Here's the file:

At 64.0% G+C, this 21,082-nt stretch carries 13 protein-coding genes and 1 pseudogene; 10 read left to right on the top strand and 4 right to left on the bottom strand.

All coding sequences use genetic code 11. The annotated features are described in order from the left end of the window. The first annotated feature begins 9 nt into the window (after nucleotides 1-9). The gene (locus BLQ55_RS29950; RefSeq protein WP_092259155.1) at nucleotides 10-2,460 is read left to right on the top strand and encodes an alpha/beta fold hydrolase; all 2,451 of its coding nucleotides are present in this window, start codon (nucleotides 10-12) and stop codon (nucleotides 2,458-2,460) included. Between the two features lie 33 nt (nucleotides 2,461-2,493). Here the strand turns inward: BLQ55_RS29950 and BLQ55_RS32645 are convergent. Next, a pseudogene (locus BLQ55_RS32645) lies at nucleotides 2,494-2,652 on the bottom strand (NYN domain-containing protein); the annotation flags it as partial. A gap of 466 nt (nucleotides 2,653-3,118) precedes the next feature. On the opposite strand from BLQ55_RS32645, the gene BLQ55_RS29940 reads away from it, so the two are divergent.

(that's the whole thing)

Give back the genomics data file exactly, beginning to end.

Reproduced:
At 64.0% G+C, this 21,082-nt stretch carries 13 protein-coding genes and 1 pseudogene; 10 read left to right on the top strand and 4 right to left on the bottom strand.

All coding sequences use genetic code 11. The annotated features are described in order from the left end of the window. The first annotated feature begins 9 nt into the window (after nucleotides 1-9). The gene (locus BLQ55_RS29950; RefSeq protein WP_092259155.1) at nucleotides 10-2,460 is read left to right on the top strand and encodes an alpha/beta fold hydrolase; all 2,451 of its coding nucleotides are present in this window, start codon (nucleotides 10-12) and stop codon (nucleotides 2,458-2,460) included. Between the two features lie 33 nt (nucleotides 2,461-2,493). Here the strand turns inward: BLQ55_RS29950 and BLQ55_RS32645 are convergent. Next, a pseudogene (locus BLQ55_RS32645) lies at nucleotides 2,494-2,652 on the bottom strand (NYN domain-containing protein); the annotation flags it as partial. A gap of 466 nt (nucleotides 2,653-3,118) precedes the next feature. On the opposite strand from BLQ55_RS32645, the gene BLQ55_RS29940 reads away from it, so the two are divergent.